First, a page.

WASHINGTON, March 26, 2013 – Today’s cars are getting smarter because drivers are bringing smart phones into their cars and because autonomous-driving systems are getting closer and closer to market availability. Indeed, the accelerating use of the smart phone has dramatically brought the issue of auto safety to the forefront, panelists attending the March Broadband Breakfast Club said on Tuesday.
Drivers want to have the kind of connectivity accessible via their smart-phone, but adapted to an interface suitable for driving, said panelists. Recognizing that drivers have smart phones, Anupam Malhotra of Audi said that “what we are trying to do is to build interfaces in the car that make it unnecessary to reach out to your smart phone.”
Malhotra described the “Audi Connect,” interface, which allows more than 50,000 subscribers to create a mobile hotspot within the car, conduct a Google search for destinations, and have the vehicle automatically reroute around traffic to the driver's chosen destinations. This creates a "more complete driving experience," said Malhotra, Senior Manager of Connected Vehicles at Audi of America.
Equally important, such a system is safer than using smart phones.
“There is an 800 times higher propensity to cross over lanes” if using a smart phone than using the automobile’s built-in interface for driving, said Malhotra. Audi’s internal safety analysis has allowed the company to realize that “as good as [smart phones] are, they require your full attention, and they are not designed to be used in the in-vehicle environment.”
Similarly, AT&T studies have found that drivers are 23 times more likely to crash a vehicle while texting and driving, said Jeff Stewart, Director of Wireless Public Policy at AT&T.
The concern over safety is motivating a new breed of “smart car” innovation that enables drivers to enjoy the fruits of broadband connectivity without the distraction of the smart phone interface.
For example, on the horizon is a smart car where "not only will the driver monitor a car’s activity, but the car could monitor the person," added Stephen Bayless, Senior Director of Telecommunications and Telematics at Intelligent Transportation Society of America (ITSA). 'These next phase smart cars will know a driver’s personal settings and can direct them to their favored destinations."
Malhotra said that at Audi, what began as a simple cartoon-style image on GPS navigation systems has evolved into a "user-connected experience via the Google Earth platform." These developments allow users to “engage with their environments.”
But Malhotra added that the connection between smart cars and broadband-connected cloud platforms remains one of the biggest challenges ahead for the smart car community. This answer came in response to a question form moderator Russell Holly, the mobile editor of Geek.com, about why a car’s in-vehicle computer system couldn’t display a smart phone view much as Apple’s AirPlay allows a television to display an iPhone’s contents.
Much of the discussion at the Broadband Breakfast Club centered around panelists’ views that strict safety regulations are required as smart cars come to fruition.
Sometimes the push will be more regulatory. AT&T’s Stewart described his company’s “it can wait” marketing campaign that is designed to discourage drivers, particularly teen drivers, from text messaging.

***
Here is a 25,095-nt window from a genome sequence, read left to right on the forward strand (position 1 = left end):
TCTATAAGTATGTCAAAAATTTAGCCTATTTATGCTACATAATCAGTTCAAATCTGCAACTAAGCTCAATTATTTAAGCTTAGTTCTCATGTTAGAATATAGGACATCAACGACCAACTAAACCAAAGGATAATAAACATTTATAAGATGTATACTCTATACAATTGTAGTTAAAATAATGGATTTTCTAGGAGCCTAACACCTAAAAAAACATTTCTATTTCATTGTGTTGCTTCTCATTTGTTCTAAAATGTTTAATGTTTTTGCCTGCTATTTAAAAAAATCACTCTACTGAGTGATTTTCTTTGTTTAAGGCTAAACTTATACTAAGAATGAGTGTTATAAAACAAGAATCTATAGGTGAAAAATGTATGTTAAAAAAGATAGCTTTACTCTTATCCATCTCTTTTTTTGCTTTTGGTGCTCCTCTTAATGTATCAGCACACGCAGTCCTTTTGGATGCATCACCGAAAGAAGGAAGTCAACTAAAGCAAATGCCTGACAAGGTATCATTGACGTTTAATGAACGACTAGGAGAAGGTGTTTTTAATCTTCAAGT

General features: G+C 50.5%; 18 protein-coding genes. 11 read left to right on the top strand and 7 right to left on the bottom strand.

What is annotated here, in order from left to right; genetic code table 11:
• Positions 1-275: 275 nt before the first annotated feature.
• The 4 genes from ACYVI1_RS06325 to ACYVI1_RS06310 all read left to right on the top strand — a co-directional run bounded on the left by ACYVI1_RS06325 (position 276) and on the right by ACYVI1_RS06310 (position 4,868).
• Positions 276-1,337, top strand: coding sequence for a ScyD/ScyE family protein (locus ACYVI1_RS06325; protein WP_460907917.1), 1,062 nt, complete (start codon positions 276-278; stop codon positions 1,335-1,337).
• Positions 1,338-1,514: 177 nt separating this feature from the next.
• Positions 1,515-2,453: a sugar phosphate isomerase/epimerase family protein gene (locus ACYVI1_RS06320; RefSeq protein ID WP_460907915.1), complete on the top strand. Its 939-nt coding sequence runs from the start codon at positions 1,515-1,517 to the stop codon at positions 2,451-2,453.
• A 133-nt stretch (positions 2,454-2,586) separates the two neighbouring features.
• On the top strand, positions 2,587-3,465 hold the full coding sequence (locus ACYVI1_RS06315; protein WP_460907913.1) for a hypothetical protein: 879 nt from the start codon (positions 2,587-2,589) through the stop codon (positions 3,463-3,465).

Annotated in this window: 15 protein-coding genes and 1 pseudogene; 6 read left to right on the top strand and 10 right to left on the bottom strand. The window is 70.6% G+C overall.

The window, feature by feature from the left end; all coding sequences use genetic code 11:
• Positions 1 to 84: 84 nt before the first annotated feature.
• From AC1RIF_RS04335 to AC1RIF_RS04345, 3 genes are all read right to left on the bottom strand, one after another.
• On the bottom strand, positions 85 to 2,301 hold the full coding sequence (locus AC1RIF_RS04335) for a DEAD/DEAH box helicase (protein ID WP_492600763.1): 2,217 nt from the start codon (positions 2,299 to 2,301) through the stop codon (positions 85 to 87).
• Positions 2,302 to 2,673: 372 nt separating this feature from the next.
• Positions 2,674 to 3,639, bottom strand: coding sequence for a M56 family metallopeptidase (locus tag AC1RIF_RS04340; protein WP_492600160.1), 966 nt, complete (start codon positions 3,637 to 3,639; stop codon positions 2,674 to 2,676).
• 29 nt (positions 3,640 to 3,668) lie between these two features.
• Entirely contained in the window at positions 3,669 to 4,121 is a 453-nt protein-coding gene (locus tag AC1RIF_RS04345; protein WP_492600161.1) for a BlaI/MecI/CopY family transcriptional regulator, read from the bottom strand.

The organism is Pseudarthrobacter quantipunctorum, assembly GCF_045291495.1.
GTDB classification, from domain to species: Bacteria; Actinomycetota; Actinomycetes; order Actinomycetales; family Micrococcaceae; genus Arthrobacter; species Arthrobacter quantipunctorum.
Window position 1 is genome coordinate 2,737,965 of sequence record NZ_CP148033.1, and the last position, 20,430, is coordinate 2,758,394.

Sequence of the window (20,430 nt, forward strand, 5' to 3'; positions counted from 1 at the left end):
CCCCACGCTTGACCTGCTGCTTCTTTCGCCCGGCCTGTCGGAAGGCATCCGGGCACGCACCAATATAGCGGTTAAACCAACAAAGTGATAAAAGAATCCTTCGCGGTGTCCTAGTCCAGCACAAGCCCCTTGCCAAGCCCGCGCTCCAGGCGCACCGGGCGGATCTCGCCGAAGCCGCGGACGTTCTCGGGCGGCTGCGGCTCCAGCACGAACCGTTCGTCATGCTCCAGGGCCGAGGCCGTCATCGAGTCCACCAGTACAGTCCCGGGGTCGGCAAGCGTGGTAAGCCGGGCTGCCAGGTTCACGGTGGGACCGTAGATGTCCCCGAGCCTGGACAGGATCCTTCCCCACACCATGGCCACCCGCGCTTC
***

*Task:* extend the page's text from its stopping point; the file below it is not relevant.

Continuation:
“We are trying to stigmatize [texting while driving] so that it is a behavior that is no longer acceptable,” said Stewart.
Catherine McCullough, Vice President of the DCI Group, said that technology has proven over and over again that it has the “ability to adapt out of its own challenges. If you have a challenge created by technology, you can almost always find its solution via technology.”
McCullough announced the pending formation of a connected car alliance in which AT&T, Intel, Verizon Communications and others will be tacking these safety and other policy issues.
Audi Connect service already suppresses text messaging, as do the services of other manufacturers but Malhotra cautioned that the effectiveness of legal and regulatory controls may be limited.
“Behavior can be managed by enforcement, but that is not going to be a 100 percent solution,” he said. “At the end of the day, there is going to have to be some innovation by the automakers, the device makers, and the carriers” to find the interfaces that give drivers the information they want without compromising safety.
The other exciting development of smart cars pertains to the concept of the autonomous vehicle.
The concept may is more advanced than many people may realize, said Bayless, with forward collision warning system, automatic system breaks, lane change assistance and adaptive cruise control systems all available and on the market now, albeit primarily for luxury-class vehicles.
Likely to be available soon, he said, are cars that negotiate traffic jams for a driver – allowing the human drivers to relax in stop-and-go-traffic, with their cars taking over the controls.
Malhotra from Audi described his company’s efforts to pioneer an automatic parking technology, which the company previewed at January’s Consumer Electronics Show is Las Vegas. “A driver pulls up to a hotel entrance, and the vehicle communicates with the garage, navigates itself to a parking spot and radios its location back to its owner’s smart phone,” he said.
“We received reactions from ‘this is exciting, I want it now’ to ‘that’s just freaky’,” said Malhotra.
The divergent responses are one reason why social acceptability may be the most important force leading to the availability of new autonomous driving features, said he and other panelists.
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